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President Vladimir Putin has ordered daily "humanitarian pauses" in Syria's besieged eastern Ghouta, according to Russian Defense Minister Sergei Shoigu.
The cease-fire will be arranged for the rebel-held Damascus suburb between 9 a.m. and 2 p.m. every day starting Tuesday, Shoigu said Monday. He added that Russia will help set an evacuation route for civilians in the area.
But civilians caught in the violence mocked Russian President Vladimir Putin's order of a limited, five-hour daily truce.
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"It is like legitimizing the strikes on civilians," said activist Firas Abdullah, a resident of Douma, a town in the region where at least 13 members of a family were killed Monday when their home collapsed after an airstrike.
"They will be so kind to grant us a mere five hours when they will not bomb us. Then the rest of the day, they will bomb us as usual. It is like a permission to kill," Abdullah said.
The bombardment of eastern Ghouta over the past week has been one of the heaviest of Syria's seven-year war, killing at least 556 people in eight days, according to a toll compiled by the Syrian Observatory for Human Rights, a U.K.-based war monitor.
Moscow's announcement comes two days after the U.N. Security Council unanimously approved a resolution demanding a 30-day cease-fire across Syria. The truce excludes fighting with the Islamic State group and al Qaeda-linked fighters.
The political leader of the Army of Islam, the strongest rebel group in eastern Ghouta, called the Russian order "regrettable," saying Moscow sought to circumvent the Security Council's unanimously approved resolution.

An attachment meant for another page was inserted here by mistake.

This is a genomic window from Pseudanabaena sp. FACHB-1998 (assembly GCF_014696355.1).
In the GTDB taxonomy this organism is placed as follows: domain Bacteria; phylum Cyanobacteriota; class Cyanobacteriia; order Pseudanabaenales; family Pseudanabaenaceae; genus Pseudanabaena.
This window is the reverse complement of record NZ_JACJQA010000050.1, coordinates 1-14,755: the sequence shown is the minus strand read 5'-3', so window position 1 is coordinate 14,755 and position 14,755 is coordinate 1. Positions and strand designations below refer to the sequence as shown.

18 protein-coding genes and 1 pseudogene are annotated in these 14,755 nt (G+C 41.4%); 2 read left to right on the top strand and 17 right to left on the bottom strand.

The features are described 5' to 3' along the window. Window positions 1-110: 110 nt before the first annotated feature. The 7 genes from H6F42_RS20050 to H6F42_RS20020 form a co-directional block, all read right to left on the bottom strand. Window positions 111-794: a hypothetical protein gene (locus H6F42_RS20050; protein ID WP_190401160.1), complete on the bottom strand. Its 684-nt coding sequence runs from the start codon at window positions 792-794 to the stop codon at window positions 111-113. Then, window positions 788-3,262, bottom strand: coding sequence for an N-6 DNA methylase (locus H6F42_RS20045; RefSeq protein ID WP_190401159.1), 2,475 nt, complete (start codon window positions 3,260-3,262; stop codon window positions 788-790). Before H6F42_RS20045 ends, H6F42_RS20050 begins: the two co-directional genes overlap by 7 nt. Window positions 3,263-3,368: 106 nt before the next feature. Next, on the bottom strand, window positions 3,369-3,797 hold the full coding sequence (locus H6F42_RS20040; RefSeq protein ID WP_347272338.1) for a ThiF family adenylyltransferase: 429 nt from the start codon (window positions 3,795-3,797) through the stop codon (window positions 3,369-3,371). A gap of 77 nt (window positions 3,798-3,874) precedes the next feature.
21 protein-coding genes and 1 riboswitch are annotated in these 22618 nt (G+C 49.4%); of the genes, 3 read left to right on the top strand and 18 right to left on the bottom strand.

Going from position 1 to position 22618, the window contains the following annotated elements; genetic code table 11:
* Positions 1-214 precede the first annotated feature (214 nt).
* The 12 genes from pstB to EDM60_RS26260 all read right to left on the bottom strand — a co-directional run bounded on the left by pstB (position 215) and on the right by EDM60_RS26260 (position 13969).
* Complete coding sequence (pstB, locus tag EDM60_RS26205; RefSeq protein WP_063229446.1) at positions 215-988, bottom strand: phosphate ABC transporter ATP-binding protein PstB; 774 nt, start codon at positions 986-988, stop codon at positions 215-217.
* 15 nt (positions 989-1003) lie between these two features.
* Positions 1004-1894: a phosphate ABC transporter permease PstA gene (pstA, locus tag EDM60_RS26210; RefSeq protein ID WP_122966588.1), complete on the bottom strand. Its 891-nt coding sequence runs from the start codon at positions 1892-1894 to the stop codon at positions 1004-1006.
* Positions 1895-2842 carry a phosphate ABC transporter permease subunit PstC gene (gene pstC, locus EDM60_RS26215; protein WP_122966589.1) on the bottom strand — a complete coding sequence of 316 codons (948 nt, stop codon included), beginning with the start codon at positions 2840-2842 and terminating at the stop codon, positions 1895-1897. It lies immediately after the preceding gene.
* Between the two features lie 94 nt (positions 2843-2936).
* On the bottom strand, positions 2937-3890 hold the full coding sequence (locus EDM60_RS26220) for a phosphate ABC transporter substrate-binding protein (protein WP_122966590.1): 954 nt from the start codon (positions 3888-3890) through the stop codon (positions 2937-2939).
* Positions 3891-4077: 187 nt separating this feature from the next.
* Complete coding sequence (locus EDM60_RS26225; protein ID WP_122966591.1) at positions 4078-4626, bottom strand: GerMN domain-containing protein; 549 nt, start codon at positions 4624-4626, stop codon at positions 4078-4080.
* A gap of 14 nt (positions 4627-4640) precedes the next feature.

"This (Russian) decision nullifies the legitimacy of the United Nations," Mohammed Alloush of the Army of Islam told The Associated Press. "We want a total and lasting cease-fire in accordance with the U.N. resolution and one that opens corridors for humanitarian aid."
Health authorities in eastern Ghouta said Sunday that several people had suffered symptoms consistent with chlorine gas exposure, killing one child. The Syrian government has consistently denied using chemical weapons in the war, which has killed hundreds of thousands of people and forced half of the country's pre-war population of about 23 million from their homes.
Russia accused rebels of preparing to use toxic agents in eastern Ghouta so they could later accuse Damascus of employing chemical weapons.
Meanwhile, U.N. Secretary-General Antonio Guterres appealed on the warring sides to abide by the cease-fire.
"Eastern Ghouta cannot wait," he said. "It is high time to stop this hell on Earth."
Guterres said he welcomed such resolutions but added that they "are only meaningful if they are effectively implemented."
Backed by Russia and Iran, Syrian President Bashar al-Assad has steadily clawed back control of areas where his opponents rose up against his rule in 2011.
Eastern Ghouta is the last major insurgent stronghold near Damascus, the seat of his power.